N.J. Judge Unseals Transcript In Controversial Terror Case

By Dale Russakoff, The Washington Post, Wednesday 25 June 2003; Page A03

PATERSON, N.J., June 24—Mohamed Atriss spent six months here in the Passaic County Jail based on accusations by county prosecutors that he had ties to terrorism—allegations prosecutors called so sensitive that they had to be kept secret from Atriss despite his constitutional right to confront evidence against him.

Today, the superior court judge who took the secret evidence last November unsealed the hearing transcript, revealing that the allegations were based largely on inaccurate information that Atriss and his lawyer said they could have rebutted, if only they had been allowed to see it.

“We are glad to expose these transcripts for what they are—slanderous, hearsay, double- and triple-hearsay, unsubstantiated allegations,” said attorney Miles Feinstein, with Atriss at his side in his law office. “It illustrates the dangers and irreparable harm that comes from secret evidence.”

Atriss said he may file a civil suit against county authorities. “To think they kept me in jail on this!” he said with tears in his eyes.

According to the transcript, prosecutors told Judge Marilyn Clark that Atriss co-owned a check-cashing business in Jersey City with a man “classified by the FBI as a terrorist.” In an interview today, U.S. Attorney Christopher Christie said the man named in the transcript was never classified as a terrorist but was a subject in a 1996 FBI investigation of a terrorist group.

Atriss said he and the man were in business together for a brief time in 1987. He said prosecutors would have discovered that if they had searched state business records.

According to the transcript, prosecutors told Clark that Atriss, who ran a travel services business, ordered travel documents from a Brooklyn company that the FBI said was known for selling documents to terrorists and had ties to the “Russian Mafia.”

Christie said that federal authorities have “no information” that the company named in the transcript has terrorist ties.

Passaic County Prosecutor James Avigliano declined today to discuss the accuracy of the claims in the transcript. “I would absolutely do it over again based on the information I had,” he said.

The transcript was released after a lawsuit was filed by several newspapers, including The Washington Post.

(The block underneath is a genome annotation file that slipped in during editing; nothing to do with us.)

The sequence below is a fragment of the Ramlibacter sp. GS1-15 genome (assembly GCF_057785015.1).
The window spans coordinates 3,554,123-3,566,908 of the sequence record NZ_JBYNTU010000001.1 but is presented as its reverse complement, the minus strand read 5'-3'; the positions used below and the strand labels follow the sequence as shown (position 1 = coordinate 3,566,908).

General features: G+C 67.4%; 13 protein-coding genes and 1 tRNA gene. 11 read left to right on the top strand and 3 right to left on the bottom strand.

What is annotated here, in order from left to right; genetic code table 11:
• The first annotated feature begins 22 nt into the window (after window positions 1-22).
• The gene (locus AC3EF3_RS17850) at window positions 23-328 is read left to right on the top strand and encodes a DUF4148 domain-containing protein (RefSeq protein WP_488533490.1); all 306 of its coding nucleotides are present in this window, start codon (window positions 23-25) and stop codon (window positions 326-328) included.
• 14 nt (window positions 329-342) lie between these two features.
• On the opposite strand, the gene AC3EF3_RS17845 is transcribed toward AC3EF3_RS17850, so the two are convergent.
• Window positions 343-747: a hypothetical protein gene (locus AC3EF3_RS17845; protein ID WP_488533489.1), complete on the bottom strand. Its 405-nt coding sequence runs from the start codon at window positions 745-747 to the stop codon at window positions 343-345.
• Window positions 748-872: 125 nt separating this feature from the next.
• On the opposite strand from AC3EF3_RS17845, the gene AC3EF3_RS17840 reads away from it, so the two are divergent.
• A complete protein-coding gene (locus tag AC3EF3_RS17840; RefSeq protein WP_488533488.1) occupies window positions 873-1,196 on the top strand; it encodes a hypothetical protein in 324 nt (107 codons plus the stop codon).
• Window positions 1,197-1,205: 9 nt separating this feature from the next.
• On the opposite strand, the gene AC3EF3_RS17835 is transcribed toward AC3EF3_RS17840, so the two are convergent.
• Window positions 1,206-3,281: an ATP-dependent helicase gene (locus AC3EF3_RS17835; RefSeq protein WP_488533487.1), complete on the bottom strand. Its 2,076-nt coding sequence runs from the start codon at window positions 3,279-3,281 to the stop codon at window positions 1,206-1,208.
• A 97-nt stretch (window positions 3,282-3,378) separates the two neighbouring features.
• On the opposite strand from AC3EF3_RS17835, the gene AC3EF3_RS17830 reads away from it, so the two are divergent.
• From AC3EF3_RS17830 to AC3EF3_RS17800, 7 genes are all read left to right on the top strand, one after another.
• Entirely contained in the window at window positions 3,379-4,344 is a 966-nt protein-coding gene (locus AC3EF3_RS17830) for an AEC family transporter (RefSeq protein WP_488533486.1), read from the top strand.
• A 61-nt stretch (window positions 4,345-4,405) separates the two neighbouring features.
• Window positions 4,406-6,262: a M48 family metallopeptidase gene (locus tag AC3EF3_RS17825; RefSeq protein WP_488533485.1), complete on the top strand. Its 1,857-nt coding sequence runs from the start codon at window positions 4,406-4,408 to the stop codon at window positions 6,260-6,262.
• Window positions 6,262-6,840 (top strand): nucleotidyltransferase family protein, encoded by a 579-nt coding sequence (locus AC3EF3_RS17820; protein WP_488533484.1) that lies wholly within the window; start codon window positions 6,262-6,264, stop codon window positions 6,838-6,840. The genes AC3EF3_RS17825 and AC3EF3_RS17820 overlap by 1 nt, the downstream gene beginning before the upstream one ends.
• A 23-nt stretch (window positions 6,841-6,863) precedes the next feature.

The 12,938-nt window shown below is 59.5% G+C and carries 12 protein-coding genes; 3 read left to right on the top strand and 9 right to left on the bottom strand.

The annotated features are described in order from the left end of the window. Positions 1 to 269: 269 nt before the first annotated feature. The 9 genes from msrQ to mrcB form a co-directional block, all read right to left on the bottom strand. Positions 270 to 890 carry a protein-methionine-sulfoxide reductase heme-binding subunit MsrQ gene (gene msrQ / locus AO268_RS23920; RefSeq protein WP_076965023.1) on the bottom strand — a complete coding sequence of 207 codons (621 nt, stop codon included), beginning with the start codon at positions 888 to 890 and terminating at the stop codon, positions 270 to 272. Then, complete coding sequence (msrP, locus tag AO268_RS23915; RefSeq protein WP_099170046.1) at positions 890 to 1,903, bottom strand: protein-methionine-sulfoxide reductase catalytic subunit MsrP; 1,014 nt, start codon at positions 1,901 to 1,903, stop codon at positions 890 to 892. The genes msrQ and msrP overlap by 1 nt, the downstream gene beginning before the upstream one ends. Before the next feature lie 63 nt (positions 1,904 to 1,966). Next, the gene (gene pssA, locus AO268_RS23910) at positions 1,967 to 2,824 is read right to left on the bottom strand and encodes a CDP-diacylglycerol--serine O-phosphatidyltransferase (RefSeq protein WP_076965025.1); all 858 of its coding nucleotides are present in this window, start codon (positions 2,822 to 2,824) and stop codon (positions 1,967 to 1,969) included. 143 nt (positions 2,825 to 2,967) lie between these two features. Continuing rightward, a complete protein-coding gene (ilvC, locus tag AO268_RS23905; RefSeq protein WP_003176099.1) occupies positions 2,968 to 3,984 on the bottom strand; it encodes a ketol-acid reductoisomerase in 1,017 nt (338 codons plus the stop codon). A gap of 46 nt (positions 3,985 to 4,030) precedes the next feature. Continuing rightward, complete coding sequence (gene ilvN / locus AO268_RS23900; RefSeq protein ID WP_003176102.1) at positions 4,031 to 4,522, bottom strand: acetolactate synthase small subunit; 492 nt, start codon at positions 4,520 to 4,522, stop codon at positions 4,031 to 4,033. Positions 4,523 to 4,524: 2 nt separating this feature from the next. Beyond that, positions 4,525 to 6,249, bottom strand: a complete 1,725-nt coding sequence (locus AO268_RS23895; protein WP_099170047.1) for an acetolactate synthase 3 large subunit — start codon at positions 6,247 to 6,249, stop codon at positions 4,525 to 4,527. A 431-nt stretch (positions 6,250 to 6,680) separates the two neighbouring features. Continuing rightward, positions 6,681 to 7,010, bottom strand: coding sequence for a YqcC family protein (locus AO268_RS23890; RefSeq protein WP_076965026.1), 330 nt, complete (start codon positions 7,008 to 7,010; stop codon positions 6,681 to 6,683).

The Atriss case drew international attention last July 31 when Passaic County Sheriff Jerry Speziale led television news crews on a raid of Atriss's travel services business here, and revealed that Atriss had sold fake identification documents to two of the Sept. 11, 2001, hijackers. Federal authorities denounced the raid, saying they had investigated the ID sales and found no evidence linking Atriss to terrorists.

County authorities charged Atriss with 26 counts of selling fraudulent identification documents to Hispanic immigrants and conspiring to do so. They still alleged that Atriss had terrorist ties, and Clark set bail at $500,000—consistent with a charge of first-degree murder—after the secret hearing. That proceeding marked the only criminal case in the United States since the Sept. 11 attacks in which secret evidence was presented against the defendant.

The allegations began to fall apart in January, when a state appellate judge ruled that Clark had not shown that Atriss posed a risk to national security. Soon afterward, prosecutors met with Atriss, Feinstein and FBI agents, and dropped all but one felony charge of selling fake documents. Atriss pleaded guilty and went free in March.

The newly released documents show that the case was rife with miscommunication. County prosecutors told Clark they believed the FBI was still investigating Atriss for terrorist ties, though they hadn’t been able to get through to the FBI to confirm this, according to the transcript. Christie said that he and the FBI had made clear that they had no interest in Atriss.